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Overview of “Pilot” Psychedelic Studies: Issue #1

Overview of “Pilot” Psychedelic Studies: Issue № 1

Not all studies are created equally scientific. No, I’m not talking about errors or deliberate falsification. Before diving headfirst into work on large-scale experiments, scientists test their hypotheses “with little risk.” That means without strictly adhering to the principles of RCT (Randomized Controlled Trials), without a huge sample size, and often on laboratory mice rather than humans. The accuracy of such studies is lower, but it’s enough to convince grant providers to sponsor full-fledged research. By studying these “pilot” investigations, we can find out today what will become sensational tomorrow. And also ponder why some promising experiments never find financial support.

I have collected four such studies. Each of them reveals the potential of psychedelics from a side we are not yet familiar with.

Psilocybin, LSD, and Domestic Violence

This problem is more serious than it appears. For example, according to official data, husbands and cohabitants annually kill between 200 and 400 Russian women. Public organizations quote another figure—up to 14,000. Many of these crimes are committed under the influence of alcohol or drugs. Michelle Thiessen and Zach Walsh from the University of British Columbia, located in Vancouver, decided to check if psychedelics are a catalyst for domestic violence. After all, why else would they be legally equated to drugs in many countries?

The scientists surveyed 1,266 volunteers and found that men who had taken psilocybin mushrooms or LSD at least once in their lives reported half as often that they had ever raised their hand against their significant other. It turned out that they have much fewer difficulties in controlling negative emotions. Probably, this is the reason: psychedelics teach love and tranquility.

Psychedelics and a Difficult Childhood

According to UNICEF, every 5 minutes, 1 child in the world dies from family violence. WHO asserts that every tenth man and every fifth woman were raped by parents or guardians in childhood. Even in well-off families, children face physical and emotional violence, which does not always lead to post-traumatic stress disorder but leaves deep scars in the psyche. Karl Hillie, Kelly Lee, and Wendy Andrea from the New School in New York decided to check if psychedelics are effective in working through this problematic experience.

They surveyed 166 adults who had experienced cruel treatment in childhood. The scientists didn’t take the participants’ word for it and conducted psychological tests. It turned out that 93% scored high on at least one of the scales of cruel treatment (physical, emotional, or sexual violence, physical or emotional neglect). Meanwhile, 31% of participants had used DMT, mescaline, or psilocybin for therapeutic purposes at least once. Scientists discovered that such respondents cope better with childhood traumas. They have far fewer problems with self-esteem, socialization (including relationship building), and self-organization. The best results were shown by those who had taken psychedelics more than five times.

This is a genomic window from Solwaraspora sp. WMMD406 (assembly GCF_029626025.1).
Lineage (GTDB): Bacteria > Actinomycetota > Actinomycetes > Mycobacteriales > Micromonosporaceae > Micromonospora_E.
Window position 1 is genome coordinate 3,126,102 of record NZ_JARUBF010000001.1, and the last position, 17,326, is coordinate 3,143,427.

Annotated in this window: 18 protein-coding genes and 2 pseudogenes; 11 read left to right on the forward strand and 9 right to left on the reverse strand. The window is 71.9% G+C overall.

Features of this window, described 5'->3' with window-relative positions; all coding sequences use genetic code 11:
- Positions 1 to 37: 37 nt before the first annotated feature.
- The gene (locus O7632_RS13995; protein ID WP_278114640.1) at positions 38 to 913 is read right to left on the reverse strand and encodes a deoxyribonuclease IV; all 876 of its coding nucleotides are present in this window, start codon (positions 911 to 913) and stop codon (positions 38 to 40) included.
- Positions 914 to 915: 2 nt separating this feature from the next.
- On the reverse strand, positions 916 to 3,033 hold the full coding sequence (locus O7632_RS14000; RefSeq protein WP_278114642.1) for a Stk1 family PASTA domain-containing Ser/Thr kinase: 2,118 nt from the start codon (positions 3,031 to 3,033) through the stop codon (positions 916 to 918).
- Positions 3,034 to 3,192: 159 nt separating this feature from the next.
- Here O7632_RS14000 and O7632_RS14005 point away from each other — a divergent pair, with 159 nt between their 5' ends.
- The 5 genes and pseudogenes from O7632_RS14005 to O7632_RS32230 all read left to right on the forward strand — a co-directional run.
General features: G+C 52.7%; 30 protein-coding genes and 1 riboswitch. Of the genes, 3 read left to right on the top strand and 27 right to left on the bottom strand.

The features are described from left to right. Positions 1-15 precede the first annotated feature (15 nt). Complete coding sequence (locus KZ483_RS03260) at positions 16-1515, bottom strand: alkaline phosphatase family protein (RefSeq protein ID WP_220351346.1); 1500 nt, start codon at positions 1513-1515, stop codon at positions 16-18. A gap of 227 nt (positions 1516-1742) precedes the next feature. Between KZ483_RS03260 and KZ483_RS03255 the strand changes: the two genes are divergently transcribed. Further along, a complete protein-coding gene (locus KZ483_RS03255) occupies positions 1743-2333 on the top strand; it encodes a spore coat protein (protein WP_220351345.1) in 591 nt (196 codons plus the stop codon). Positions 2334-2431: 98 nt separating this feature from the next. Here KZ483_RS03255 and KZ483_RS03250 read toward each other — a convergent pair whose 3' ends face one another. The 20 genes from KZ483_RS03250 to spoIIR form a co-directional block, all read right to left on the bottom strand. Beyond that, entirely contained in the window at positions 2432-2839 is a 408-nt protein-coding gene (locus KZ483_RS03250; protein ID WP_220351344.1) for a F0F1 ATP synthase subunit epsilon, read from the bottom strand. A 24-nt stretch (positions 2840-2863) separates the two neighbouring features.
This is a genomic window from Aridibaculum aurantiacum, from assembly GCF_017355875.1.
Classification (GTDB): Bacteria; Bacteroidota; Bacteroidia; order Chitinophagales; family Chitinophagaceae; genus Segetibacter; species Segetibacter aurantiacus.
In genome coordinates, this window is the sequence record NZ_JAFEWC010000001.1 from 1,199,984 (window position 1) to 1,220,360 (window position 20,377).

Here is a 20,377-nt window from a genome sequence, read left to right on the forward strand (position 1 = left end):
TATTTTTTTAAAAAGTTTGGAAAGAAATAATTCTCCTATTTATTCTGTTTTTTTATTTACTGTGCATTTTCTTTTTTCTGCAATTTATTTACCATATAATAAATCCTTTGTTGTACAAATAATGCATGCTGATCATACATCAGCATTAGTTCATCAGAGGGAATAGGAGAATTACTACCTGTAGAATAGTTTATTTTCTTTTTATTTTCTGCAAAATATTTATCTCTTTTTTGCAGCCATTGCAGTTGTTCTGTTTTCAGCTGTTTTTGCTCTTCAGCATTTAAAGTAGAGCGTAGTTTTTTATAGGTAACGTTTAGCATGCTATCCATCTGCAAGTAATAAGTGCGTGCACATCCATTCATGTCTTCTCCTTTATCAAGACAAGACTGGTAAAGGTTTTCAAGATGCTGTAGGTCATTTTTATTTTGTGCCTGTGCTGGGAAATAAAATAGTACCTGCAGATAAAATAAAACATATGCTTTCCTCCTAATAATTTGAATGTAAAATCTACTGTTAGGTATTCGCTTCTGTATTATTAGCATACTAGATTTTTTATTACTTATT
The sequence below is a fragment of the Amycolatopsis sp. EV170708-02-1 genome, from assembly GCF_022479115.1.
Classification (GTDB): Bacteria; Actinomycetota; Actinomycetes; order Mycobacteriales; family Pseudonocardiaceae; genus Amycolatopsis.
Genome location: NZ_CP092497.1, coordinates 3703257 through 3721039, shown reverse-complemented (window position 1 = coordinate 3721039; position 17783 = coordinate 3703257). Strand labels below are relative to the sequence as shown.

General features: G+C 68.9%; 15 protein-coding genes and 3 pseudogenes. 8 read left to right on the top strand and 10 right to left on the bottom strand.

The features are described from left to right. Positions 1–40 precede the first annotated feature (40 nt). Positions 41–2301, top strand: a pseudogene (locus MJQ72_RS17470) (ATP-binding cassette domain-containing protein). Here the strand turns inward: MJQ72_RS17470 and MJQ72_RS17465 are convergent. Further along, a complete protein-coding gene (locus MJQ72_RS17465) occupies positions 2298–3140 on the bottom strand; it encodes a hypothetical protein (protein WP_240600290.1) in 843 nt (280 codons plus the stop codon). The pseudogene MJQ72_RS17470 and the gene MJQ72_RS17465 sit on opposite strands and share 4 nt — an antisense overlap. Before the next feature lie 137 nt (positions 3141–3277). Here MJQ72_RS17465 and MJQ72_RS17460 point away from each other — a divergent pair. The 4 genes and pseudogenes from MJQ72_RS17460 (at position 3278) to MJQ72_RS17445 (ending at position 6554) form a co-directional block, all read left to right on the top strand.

Psilocybin as a Migraine Remedy

Among fans of psychedelic enlightenment, there have been rumors for decades that very small doses of “magic mushrooms,” incapable of causing a psychedelic trip, help with migraines. In 2021, a group of scientists from the Yale School of Medicine, led by Emmanuelle Schindler, finally tested this. In a double-blind placebo-controlled study, 7 women and 3 men suffering from frequent migraines participated. Each received both a “dummy” and a capsule with a small dose of psilocybin — a total of 2 doses with a 2-week pause. For an entire month, participants documented their feelings.

It turned out that the disease, which affects 20% of the world’s population, retreats under the influence of psilocybin. The study showed significant symptom relief compared to placebo. Moreover, a single capsule is sufficient for a long-term effect. About 6 years earlier, Schindler and her colleagues had already proven the effectiveness of psilocybin mushrooms in cluster headaches. In a large-scale study involving 496 volunteers, the scientists concluded that psychedelics deal with cluster pains better than traditional medicines, but the treatment protocols have not yet been updated.

New Hope for Color Blindness

I have always thought that the phrase “psychedelics help you see the world with different eyes” was just a beautiful metaphor. A group of scientists from Cambridge University, led by Jack Anthony, apparently took it literally and decided to check whether such substances alleviate the symptoms of color blindness. They surveyed 47 people with color blindness who had experience with psilocybin, DMT, or mescaline.

23 respondents claimed that color blindness did indeed retreat for a period ranging from 3 days to several years. The other 24, alas, felt no changes. The scientists are at a loss as to the mechanism by which psychedelics affect the ability to distinguish colors. The most plausible version is that the cause of color blindness may lie not only in the lack of light-sensitive receptors (called cones) in the retina of the eye but also in the absence of necessary neural connections in the brain. Psychedelics, however, increase neural plasticity and can create new connections between areas of the cerebral cortex.

In Conclusion

“We were born too late to explore the Earth, and too early to explore space,” said Carl Sagan. I’ll add: just in time to explore the vast potential of psychedelics. I have no doubt that most great discoveries in this field are still ahead. So that my readers can learn about them before anyone else, I will likely make a review of “pilot” studies a regular feature of this blog.